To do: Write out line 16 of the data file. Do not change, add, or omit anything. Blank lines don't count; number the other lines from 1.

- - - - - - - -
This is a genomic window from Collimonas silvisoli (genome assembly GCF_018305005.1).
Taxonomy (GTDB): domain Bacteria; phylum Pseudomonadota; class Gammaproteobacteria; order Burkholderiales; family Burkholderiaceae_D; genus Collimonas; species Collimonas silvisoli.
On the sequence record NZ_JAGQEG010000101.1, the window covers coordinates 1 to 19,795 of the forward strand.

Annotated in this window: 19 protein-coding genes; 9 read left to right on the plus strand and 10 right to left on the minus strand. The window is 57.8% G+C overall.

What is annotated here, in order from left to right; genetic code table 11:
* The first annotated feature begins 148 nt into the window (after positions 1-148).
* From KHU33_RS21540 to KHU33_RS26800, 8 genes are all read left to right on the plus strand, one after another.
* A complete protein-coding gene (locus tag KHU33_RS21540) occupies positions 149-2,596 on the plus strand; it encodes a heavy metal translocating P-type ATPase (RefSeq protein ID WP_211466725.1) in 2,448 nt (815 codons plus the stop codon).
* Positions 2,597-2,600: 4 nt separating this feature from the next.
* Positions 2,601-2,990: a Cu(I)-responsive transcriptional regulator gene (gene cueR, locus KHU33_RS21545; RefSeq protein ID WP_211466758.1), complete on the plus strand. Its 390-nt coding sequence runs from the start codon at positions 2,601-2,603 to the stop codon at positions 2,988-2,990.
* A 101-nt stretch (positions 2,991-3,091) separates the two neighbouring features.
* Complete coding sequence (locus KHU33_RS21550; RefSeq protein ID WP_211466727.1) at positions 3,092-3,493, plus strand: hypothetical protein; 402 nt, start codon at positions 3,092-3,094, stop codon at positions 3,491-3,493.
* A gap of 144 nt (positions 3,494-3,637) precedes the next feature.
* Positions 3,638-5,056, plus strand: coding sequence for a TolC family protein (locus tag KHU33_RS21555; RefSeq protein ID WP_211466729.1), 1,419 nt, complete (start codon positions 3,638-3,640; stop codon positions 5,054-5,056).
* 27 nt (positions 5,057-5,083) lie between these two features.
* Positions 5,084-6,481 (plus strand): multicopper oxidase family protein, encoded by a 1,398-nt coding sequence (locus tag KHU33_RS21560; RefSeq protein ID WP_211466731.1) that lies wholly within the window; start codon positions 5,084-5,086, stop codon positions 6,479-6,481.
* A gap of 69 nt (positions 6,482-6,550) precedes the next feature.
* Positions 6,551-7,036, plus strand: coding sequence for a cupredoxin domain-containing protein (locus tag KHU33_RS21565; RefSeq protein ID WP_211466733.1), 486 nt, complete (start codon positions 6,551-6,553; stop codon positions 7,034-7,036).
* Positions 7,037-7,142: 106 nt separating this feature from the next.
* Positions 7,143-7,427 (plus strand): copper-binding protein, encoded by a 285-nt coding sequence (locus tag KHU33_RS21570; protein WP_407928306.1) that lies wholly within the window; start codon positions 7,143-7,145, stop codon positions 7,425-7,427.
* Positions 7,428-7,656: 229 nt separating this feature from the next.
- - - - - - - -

* Positions 5,084-6,481 (plus strand): multicopper oxidase family protein, encoded by a 1,398-nt coding sequence (locus tag KHU33_RS21560; RefSeq protein ID WP_211466731.1) that lies wholly within the window; start codon positions 5,084-5,086, stop codon positions 6,479-6,481.